When I come to Ireland I want to learn more, see more, do more, and be more a part of it. The last couple of blogs were pretty somber. I don’t come here to avoid those things. I come here to absorb them. Ireland is all that it was and holds on to its history well. You can see it, touch it, stand in the middle of it. You can be where history played out and listen for the past sounds of it. In the famine grave yard I couldn’t help but think of the people who died for lack of food, who’s bodies likely nourished this ground to grow the grass, the bush, the tree. I know, cycle of life. But it’s not the right cycle.
But Ireland is also about growth, life, and passion. And I see that every day as well.
In some ways I feel behind the advanced ecological awareness of this little country. They appear to work very hard at being a clean and energy aware country. I think they do a good job. Better than we are. I like driving down the streets of different towns and seeing all of the children in every school we pass wearing uniforms. I like that.
Then of course there is the ‘old’ Ireland that is endearing and beautiful. And I have and will write more about that. But there is nothing else like it in the world. And it’s a good thing.
Then there is Tickety Moo. Say that out loud. TICKETY MOO. Somehow or another David heard about this dairy farm that makes their own ice cream. So the four of us, David, AC, UT and myself headed out to find it. We went the long way around to find it, but find it we did. After tormenting David about this ice cream’s worth.
It was worth the drive to find Tickety Moo. It is family owned. According to the man who served us the ice cream, from the ice cream shop right there on the farm, there are 3 of them working the entire farm. Him, and 2 of the family who own it. They milk the 300 cows, make the ice cream, package it and ship it out. It’s not in America. So you may be jealous right now that we discovered it, and ate it, before you did. Because it is very good. Creamy like no other ice cream I remember. I asked him if it was fat free. He appeared to struggle, so I told him “just say yes” and bless his heart he said “yes”. He sent us over to the barn so we could catch the end of the milking. He was obviously proud of what they are doing. It shows in his attitude and in the taste of the ice cream.
They sell to some big store chains here. And are just starting to sell to England. I asked about America, he said they’d have to ‘conquer’ the European market first. We said okay. We’ll wait. But hurry up.
Say it out loud again… TICKETY MOO.
Catchy isn’t it?
Then we went ‘home’. Sadly, no- other world- activity. I just want to see her, and him if possible. The others seem content to not see them. I think AC would like to see her. I’ll have to ask. Maybe if we both do she’ll show herself. I mean, if you believe in spirits and all of that. Which, if you are in Ireland it seems logical you should. Though David has wondered if it was the little people, the wee people, the fairies who are teasing us and not the lady of the house. I did ask if anyone thought there might be a fairy fort around. I want to go look. But what am I going to do if I find it? I am probably better off not finding it. Though the area we live in seems perfect for fairy forts.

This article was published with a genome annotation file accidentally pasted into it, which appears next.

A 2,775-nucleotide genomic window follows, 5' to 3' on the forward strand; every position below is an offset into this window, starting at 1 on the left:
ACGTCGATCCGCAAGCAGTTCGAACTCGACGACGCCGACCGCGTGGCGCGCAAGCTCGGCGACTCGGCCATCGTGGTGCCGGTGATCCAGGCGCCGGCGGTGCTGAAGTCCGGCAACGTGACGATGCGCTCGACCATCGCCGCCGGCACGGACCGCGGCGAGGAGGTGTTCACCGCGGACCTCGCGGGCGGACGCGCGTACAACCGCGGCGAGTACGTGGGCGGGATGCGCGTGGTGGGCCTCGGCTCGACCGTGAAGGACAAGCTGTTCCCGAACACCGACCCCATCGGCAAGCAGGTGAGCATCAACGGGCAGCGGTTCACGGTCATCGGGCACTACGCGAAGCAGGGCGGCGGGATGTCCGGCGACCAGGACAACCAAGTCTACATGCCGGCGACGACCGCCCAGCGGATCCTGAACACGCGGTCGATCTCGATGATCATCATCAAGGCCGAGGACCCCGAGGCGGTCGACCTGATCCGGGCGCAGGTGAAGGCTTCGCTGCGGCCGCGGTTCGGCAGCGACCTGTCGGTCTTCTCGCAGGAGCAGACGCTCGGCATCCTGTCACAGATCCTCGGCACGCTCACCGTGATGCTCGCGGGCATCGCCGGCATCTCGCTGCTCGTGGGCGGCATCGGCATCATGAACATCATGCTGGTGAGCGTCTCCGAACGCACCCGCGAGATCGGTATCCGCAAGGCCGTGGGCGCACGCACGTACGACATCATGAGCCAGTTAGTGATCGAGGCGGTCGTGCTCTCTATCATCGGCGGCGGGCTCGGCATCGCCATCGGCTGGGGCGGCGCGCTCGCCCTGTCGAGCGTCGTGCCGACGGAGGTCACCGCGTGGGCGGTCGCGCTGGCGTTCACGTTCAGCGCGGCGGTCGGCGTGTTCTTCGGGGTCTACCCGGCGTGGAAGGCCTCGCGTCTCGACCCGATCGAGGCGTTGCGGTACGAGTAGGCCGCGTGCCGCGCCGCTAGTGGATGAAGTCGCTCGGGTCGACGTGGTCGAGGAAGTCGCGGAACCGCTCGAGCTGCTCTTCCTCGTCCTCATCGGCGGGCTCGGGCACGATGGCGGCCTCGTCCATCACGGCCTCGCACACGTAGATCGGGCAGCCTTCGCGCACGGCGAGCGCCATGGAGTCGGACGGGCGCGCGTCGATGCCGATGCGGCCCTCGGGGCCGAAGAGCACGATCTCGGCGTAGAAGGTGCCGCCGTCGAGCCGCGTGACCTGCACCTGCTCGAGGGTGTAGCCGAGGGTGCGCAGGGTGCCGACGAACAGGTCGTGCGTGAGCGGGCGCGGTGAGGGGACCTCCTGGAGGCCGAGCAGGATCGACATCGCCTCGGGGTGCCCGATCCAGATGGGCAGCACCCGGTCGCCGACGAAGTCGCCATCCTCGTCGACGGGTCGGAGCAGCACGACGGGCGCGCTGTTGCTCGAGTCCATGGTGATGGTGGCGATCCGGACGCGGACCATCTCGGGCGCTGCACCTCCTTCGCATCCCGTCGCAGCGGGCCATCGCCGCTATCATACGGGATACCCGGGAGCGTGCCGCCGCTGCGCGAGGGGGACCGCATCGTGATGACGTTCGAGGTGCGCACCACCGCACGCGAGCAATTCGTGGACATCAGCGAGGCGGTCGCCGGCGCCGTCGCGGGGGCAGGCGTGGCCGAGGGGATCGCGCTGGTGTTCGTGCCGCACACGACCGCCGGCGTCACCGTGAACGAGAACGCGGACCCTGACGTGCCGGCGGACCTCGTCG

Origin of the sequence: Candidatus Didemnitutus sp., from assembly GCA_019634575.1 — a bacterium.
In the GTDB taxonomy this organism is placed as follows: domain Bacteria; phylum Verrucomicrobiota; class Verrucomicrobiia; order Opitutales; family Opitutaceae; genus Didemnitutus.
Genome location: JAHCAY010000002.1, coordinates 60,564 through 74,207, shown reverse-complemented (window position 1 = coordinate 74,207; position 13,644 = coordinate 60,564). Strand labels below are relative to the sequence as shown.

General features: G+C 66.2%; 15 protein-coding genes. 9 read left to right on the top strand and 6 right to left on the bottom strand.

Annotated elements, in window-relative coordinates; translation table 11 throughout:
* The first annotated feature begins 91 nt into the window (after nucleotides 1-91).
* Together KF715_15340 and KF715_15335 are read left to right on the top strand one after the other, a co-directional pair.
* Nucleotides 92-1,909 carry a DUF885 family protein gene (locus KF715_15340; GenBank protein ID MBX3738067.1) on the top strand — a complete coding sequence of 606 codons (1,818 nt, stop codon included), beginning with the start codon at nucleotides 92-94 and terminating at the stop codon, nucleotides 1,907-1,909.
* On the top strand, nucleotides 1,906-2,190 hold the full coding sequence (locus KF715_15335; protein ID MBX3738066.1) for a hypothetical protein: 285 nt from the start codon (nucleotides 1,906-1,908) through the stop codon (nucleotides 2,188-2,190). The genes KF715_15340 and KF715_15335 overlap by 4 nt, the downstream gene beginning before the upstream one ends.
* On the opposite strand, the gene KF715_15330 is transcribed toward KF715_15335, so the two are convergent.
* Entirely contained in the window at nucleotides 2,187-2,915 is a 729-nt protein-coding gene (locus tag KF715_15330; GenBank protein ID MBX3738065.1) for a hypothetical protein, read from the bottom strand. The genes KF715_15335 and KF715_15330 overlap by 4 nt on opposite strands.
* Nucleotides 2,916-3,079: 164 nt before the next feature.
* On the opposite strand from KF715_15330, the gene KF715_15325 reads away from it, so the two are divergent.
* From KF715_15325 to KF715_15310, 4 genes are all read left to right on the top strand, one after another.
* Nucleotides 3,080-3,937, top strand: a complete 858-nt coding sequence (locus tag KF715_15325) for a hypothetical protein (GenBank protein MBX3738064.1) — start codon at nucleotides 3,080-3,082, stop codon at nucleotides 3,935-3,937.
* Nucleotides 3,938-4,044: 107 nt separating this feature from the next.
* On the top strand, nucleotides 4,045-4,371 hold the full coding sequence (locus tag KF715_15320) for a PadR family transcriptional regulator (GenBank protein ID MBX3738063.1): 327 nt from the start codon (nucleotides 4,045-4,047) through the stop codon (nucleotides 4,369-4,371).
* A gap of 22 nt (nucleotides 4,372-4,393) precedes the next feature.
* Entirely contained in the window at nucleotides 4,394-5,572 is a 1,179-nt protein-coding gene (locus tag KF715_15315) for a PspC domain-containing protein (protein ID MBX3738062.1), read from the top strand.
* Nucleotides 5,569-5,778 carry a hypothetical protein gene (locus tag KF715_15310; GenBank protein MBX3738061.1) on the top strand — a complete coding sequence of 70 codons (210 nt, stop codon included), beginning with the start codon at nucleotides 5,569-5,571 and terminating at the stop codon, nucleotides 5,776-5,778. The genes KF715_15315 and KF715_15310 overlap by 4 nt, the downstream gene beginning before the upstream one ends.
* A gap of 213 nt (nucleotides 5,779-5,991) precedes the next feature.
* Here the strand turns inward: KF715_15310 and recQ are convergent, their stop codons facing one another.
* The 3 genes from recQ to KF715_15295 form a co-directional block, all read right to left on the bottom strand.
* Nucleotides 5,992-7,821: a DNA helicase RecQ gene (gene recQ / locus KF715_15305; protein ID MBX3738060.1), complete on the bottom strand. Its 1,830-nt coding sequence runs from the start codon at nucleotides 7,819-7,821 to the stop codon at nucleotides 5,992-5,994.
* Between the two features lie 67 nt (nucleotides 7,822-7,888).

None of us want to cook on vacation. So we don’t. So we headed to Donegal to eat. I had my first Irish stew of the trip. So did AC. We both took on the appearance of the heathen in Charlie and the Chocolate factory when she turned in to the big round blueberry. It was good. Though it was not traditional. At least not traditional in the kind of stew we have all had. But it was good none the less. A young, red haired Irish lad waited on us. He had a sunburn on the back of his neck. Just something I noted.
Oh, and David’s birthday is in a little over a week. We went in to a shop today to buy gifts. I found something I really wanted to buy him but he would NOT leave me be. He stood right next to me for everything I did and every where I went. I finally picked it up and stuck it under another gift I wanted to purchase. I am sure the lady standing next to me thought I was stealing. I ended up picking up some other things and the shop lady said to me as my hands filled up “would you like me to take some of those things?” Miracle of miracle… David walked away and I slipped the gift in to her hands and told her I didn’t want my husband to see it. She was wonderful. So discreet. When he joined us again she already had it hidden. She didn’t put it in the bag until he stepped out of the door, and she had wrapped it in gold paper. She was an Irish doll.
Again we came home. Again I anticipated …. Something. But, nothing.
And right now, I am lying on the bed in our room. David is down stairs watching Irish TV. AC and UT have gone to sleep. It is after 11 pm. It is still light enough to see outside. The sky is three shades of blue with two shades of clouds floating by my window. The hills go up even higher behind the house and I can see the outline.
It’s a typical Thursday night. I saw more of Ireland. I learned more of Ireland. I absorbed the good and the sad of Ireland today.
And now I am here, in Ireland, looking out the window of a 200 year old house to see the Irish sky. And I feel part of it. For now.
That’s good enough for me.